Monday, December 6, 2010

NASA SDO Image: Solar Magnetic Filament

A magnetic filament snaking around the sun's SE limb just keeps getting longer.

The portion visible today stretches more than 700,000 km--a full solar radius. NASA's Solar Dynamics Observatory took this picture during the early hours of Dec. 6th:

NASA's STEREO-B spacecraft, stationed over the sun's eastern horizon, saw this filament coming last week. 

So far the massive structure has hovered quietly above the stellar surface, but now it is showing signs of instability.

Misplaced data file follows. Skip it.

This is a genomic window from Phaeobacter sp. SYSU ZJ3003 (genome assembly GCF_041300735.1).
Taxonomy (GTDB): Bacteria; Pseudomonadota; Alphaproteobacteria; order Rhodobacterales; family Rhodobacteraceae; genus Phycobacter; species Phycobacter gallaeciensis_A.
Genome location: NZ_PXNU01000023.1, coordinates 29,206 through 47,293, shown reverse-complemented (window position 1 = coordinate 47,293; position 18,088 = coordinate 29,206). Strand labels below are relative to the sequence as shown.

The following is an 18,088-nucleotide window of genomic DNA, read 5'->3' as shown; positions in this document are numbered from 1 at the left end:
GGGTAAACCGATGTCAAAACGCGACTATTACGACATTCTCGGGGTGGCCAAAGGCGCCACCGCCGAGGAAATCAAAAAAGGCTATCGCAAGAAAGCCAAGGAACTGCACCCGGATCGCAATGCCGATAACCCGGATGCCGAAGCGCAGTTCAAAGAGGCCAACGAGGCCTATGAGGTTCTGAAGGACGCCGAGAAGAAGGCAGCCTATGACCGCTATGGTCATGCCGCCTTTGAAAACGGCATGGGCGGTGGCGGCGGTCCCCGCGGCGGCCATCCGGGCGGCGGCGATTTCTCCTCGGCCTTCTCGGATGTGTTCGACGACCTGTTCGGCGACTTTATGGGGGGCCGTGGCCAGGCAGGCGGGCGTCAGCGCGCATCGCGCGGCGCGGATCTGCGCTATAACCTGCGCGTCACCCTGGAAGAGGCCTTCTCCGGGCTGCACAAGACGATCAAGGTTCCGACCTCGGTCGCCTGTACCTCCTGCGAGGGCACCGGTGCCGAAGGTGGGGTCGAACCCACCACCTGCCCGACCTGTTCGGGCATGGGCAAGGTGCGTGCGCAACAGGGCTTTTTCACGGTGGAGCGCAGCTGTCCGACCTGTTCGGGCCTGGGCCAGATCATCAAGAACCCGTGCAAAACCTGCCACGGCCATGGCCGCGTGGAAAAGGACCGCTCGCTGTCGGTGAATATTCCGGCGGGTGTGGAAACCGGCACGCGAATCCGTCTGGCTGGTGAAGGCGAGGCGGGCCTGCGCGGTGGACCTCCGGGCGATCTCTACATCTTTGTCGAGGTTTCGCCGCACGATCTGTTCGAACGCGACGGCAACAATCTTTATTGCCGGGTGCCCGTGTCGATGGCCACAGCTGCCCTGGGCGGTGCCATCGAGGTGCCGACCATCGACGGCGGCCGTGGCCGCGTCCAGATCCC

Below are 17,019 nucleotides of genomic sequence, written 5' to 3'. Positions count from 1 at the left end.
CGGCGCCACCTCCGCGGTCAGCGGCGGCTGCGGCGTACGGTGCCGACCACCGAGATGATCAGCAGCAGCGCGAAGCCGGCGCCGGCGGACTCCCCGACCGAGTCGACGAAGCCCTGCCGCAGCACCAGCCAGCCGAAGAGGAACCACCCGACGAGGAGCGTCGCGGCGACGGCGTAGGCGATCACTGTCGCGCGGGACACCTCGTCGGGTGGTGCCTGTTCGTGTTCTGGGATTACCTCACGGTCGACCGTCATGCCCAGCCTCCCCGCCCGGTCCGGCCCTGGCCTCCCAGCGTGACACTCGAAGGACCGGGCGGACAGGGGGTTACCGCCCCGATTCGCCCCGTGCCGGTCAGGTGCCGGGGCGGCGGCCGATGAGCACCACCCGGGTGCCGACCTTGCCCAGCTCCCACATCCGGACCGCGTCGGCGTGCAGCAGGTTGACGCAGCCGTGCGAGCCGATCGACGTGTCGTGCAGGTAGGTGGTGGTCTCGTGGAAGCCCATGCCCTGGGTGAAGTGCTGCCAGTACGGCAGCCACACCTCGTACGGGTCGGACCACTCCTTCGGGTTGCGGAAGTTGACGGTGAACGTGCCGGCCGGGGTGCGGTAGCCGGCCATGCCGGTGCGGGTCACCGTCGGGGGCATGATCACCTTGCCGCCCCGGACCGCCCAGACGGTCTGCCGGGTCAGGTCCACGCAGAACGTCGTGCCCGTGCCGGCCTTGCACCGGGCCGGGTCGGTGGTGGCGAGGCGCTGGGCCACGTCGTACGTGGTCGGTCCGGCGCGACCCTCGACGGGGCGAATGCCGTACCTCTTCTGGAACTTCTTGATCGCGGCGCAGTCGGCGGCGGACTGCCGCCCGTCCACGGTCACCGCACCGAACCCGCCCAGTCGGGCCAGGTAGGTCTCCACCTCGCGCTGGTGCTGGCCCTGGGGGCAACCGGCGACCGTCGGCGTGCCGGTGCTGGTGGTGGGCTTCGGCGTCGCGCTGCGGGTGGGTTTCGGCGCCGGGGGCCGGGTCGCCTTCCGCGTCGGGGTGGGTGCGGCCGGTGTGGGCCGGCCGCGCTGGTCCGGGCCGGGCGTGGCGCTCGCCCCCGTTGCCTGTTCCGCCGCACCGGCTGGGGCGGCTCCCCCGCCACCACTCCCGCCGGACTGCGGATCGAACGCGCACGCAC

Long filaments like this one have been known to collapse with explosive results when they hit the stellar surface below. Stay tuned for action.

More images: from Robert Arnold of Isle of Skye, Scotland; from Cai-Uso Wohler of Bispingen, Germany; from Gianfranco Meregalli of Milano, Italy; from Francisco A. Rodriguez of Cabreja Mountain Observatory, Canary Islands; from Larry Alvarez of Flower Mound, Texas;

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